Reviewed by Christy
Debbie Reynolds would’ve been the first to tell you that she had terrible taste in men. But that is truly an understatement. Reynolds’ first marriage was to Eddie Fisher who famously left her for their friend Elizabeth Taylor. Her second marriage was to a millionaire named Harry Karl. That marriage lasted for over a decade before Reynolds discovered that Karl was a gambling addict who had blown through his fortune and hers. She was left completely broke and spent years paying off the debts. She vowed to never marry again.
Unsinkable begins where her autobiography, written in the 1980s, left off: with the marriage to her third husband, Richard Hamlett. Against her better judgment, she accepted his marriage proposal after a year together. The couple went on to buy a hotel with the hopes of creating a museum inside to display Reynolds’ beloved costumes and props collection. The museum never materialized, and Hamlett did his best to drain more money out of Reynolds in the process – all while throwing money at various girlfriends. It’s hard not to feel sorry for Reynolds and her rotten luck with men. But I can’t help but wonder how a woman in her then-50s could so easily fall for a man’s shallow charm – especially a woman like Debbie Reynolds who had dealt with her fair share of snake oil salesmen in the romance department. (Her daughter, Carrie, would later incredulously joke that Eddie was “the good one”.) But, ultimately, I think Reynolds just had a dangerous mix of naiveté and optimism.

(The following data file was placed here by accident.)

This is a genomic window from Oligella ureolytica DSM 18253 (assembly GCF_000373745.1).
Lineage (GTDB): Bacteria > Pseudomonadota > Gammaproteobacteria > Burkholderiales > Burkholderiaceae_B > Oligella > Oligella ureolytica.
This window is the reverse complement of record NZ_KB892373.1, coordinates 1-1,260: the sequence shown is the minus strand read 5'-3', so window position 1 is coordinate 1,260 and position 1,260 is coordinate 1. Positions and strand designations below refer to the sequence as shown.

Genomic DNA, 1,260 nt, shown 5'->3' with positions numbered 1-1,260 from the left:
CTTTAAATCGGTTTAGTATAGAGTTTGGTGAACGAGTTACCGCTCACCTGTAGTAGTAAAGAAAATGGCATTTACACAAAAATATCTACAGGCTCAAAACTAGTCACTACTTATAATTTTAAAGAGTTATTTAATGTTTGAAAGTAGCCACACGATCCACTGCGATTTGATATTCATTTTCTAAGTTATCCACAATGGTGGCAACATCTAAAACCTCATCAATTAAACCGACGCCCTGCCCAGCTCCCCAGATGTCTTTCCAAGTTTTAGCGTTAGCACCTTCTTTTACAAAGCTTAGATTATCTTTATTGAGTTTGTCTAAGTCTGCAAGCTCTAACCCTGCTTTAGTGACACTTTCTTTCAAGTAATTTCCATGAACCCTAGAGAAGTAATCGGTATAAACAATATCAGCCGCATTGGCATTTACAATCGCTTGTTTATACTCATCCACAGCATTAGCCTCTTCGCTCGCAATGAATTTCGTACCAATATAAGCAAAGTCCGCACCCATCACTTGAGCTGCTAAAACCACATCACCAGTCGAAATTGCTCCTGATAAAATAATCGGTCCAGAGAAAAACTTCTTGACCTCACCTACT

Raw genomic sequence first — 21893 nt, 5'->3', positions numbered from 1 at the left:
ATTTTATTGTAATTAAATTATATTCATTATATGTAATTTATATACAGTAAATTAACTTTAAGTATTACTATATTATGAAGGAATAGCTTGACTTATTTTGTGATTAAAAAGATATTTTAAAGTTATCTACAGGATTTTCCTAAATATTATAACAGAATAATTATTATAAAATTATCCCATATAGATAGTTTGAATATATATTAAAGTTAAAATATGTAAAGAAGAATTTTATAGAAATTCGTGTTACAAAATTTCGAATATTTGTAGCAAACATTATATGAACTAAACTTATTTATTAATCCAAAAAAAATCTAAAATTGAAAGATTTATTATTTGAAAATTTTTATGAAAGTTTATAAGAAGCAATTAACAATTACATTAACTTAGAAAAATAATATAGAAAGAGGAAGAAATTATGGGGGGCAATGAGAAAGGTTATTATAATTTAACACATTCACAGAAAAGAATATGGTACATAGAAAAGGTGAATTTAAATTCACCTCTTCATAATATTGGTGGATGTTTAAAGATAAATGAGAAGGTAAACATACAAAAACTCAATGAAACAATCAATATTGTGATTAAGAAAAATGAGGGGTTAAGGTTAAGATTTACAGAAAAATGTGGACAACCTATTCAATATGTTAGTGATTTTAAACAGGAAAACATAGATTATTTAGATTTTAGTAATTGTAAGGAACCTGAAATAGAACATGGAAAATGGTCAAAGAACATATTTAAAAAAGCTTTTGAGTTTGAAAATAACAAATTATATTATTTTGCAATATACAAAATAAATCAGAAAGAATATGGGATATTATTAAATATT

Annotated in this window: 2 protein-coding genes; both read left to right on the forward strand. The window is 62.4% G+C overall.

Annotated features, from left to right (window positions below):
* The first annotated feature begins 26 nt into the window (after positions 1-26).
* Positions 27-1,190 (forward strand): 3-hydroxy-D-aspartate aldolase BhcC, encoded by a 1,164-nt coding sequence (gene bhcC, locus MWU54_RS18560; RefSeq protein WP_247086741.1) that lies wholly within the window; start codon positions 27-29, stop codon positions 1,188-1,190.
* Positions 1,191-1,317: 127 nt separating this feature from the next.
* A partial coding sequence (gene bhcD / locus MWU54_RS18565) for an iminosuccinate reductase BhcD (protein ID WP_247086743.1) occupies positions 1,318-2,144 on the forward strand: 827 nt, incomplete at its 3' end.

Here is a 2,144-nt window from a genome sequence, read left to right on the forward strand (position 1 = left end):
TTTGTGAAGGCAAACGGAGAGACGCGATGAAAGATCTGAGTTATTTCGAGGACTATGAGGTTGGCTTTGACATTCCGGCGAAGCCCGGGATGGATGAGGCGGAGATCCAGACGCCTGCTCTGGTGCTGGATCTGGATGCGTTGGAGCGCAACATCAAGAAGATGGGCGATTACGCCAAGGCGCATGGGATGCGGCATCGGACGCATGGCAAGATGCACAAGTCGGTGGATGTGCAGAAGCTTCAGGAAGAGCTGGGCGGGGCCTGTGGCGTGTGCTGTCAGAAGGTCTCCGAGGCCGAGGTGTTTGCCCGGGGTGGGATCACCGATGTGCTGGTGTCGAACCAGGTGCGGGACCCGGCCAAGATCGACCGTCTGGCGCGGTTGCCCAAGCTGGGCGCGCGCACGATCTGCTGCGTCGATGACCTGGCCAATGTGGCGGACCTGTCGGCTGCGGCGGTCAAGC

She also discusses, sometimes with too much detail, her attempts to finally create that memorabilia museum she so desperately wanted. I was surprised to discover that she came incredibly close to creating a museum in nearby Pigeon Forge. It was fun to read Reynolds’ thoughts on the little tourist town (“a wonderful community”; “the people there couldn’t have been nicer”) and her excitement at being so close to Dollywood. Deals were made, and a building was even built but unfortunately the Great Recession ruined those plans as well. Reynolds eventually decided to sell off most of her collection and use the money to retire in comfort. It was a difficult decision because she loved every item but she was getting older and though she loved to perform, the physical toll was getting worse.
Reynolds also discusses her children, Carrie and Todd Fisher. At times she was a surprisingly lax mom, not blinking an eye when sixteen year old Todd brought a woman in her late twenties to the family hotel suite. The woman stayed for several days. But Reynolds loved her children deeply and made sure they knew that. Some of the passages are a little heartbreaking to read now that both Reynolds and Carrie Fisher have passed on. She talks about her agony as a mother of someone with a drug addiction and mental illness. She often worried if Carrie would make it. She states that she doesn’t think she could survive outliving her children. It was quite touching, although very sad, to read.
Despite some of the hotel minutiae, I quite enjoyed reading this. It was a quick read that covered the gamut of emotions – I laughed, and I cried. She also briefly discussed her experiences on each of her films which I particularly liked. I thought it would be a little more comprehensive but I didn’t realize she wrote a more traditional biography many years ago. Reynolds’ humor and personality shine through, and I look forward to reading her other books.